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No Girls Allowed

No Girls Allowed

Members of Muirfield Golf Club have voted to decide whether female members should now be accepted. The results are in: women are out. 

Although 65% of the Club’s members voted to permit female members, a two-third majority was required if women were to make the cut. So, Muirfield Golf Club remains ‘male-only’, for the most part. 

The obvious question is: how can this be lawful?

Generally speaking, the Equality Act 2010 acts to prohibit discrimination on the basis of sex. However, under Schedule 16 of the Act, “single characteristic associations” are expressly permitted to restrict membership to those who share a protected characteristic.

Schedule 16 is, on the face of it, an odd exception. Where an association or private club is, by its nature, intrinsically linked to one particular protected characteristic, the requirement for the exception might seem clearer. It makes sense, perhaps, that a private club for deaf individuals may wish to limit its membership to those who are deaf. Where the association is a private golf club, however, the requirement that all members be male seems far less clear. Nevertheless, the Equality Act permits this particular form of discrimination.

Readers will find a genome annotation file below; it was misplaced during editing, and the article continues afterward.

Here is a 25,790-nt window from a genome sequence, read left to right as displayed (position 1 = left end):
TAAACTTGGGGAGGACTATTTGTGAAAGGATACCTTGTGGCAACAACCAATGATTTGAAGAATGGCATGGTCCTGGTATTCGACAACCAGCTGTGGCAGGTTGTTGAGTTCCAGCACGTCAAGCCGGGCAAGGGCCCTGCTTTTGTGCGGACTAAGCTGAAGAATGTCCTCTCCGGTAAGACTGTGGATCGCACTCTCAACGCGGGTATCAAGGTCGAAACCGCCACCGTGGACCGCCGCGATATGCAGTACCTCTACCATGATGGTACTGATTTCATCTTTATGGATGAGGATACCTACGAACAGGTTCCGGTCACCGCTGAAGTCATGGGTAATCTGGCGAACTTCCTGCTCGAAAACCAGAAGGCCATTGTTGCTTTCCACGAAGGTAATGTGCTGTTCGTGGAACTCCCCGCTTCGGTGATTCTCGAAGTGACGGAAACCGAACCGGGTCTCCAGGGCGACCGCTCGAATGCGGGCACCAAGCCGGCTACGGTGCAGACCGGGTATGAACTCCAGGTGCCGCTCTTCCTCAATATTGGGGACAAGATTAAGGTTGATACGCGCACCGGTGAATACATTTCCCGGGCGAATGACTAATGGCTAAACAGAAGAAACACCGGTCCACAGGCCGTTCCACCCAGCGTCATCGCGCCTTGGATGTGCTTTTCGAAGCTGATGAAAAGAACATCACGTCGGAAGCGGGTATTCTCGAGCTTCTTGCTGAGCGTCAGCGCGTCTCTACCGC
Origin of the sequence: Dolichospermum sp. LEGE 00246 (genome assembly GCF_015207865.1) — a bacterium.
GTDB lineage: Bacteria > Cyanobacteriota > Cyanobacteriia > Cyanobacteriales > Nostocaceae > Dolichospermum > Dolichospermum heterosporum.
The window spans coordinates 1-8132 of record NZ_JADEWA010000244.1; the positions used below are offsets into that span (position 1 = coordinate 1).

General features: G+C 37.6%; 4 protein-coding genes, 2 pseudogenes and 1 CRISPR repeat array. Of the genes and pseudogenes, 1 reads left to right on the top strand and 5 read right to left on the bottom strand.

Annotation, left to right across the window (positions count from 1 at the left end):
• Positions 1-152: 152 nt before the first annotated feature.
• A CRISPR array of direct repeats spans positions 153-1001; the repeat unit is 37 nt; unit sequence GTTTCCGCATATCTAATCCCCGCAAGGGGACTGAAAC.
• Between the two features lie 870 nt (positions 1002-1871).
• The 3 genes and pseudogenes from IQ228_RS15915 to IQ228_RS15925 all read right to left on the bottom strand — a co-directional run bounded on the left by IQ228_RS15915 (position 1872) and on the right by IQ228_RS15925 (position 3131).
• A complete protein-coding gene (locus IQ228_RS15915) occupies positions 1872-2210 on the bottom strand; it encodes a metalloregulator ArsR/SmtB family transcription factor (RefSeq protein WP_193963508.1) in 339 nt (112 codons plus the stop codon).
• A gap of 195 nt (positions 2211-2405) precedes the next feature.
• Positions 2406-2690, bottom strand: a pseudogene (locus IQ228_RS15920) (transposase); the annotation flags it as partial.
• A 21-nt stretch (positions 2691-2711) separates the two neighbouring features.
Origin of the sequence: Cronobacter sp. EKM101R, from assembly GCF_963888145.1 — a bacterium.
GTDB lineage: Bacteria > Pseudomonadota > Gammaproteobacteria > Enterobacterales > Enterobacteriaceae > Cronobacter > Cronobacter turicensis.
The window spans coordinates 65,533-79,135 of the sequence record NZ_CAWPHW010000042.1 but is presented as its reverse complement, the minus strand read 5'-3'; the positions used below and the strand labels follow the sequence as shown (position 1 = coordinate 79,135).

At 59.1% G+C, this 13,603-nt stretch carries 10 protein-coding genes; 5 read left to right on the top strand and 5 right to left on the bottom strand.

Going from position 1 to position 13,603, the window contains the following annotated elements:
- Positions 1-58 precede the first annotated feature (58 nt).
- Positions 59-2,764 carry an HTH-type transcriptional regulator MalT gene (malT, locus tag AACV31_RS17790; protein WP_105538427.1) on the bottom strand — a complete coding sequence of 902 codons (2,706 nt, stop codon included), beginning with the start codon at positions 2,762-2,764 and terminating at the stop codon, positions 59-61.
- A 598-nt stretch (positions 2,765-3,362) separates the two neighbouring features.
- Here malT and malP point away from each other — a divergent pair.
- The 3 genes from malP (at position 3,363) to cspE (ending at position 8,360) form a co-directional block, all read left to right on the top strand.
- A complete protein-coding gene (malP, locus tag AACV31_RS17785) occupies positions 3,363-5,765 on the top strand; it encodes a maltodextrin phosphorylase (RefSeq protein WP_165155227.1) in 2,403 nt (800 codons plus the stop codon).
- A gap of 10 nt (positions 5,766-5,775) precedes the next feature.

Very recently, we have seen the introduction of shared parental leave and employers are getting teed up to comply with gender pay gap reporting obligations. It seems strange that, against a backdrop of increasingly ‘equality-friendly’ legislation, a decision to exclude women from a private golf club should be protected by the Equality Act.

Some argue that there is a place for single-sex establishments in a diverse society, and the Equality Act recognises this. However, Muirfield currently permits women (and other non-members) to attend the club as visitors or guests. If a club restricts the terms on which women are permitted to use the club as visitors or guests but does not do so for their male counterparts (for example, by restricting playing time or use of the restaurant) it may fall foul of the Equality Act, as this form of discrimination is expressly prohibited. 

Muirfield Golf Club has already received wide criticism in the media for its decision on membership, and the MSP for East Lothian has lodged a motion at the Scottish Parliament calling for the Club to reconsider. As far as I know, Muirfield has not yet faced legal challenge in respect of this issue. If its latest decision on female members is not reversed, it may be that the Club’s treatment of female guests and visitors comes under closer legal scrutiny.

Rachel McKay
Solicitor

Burness admin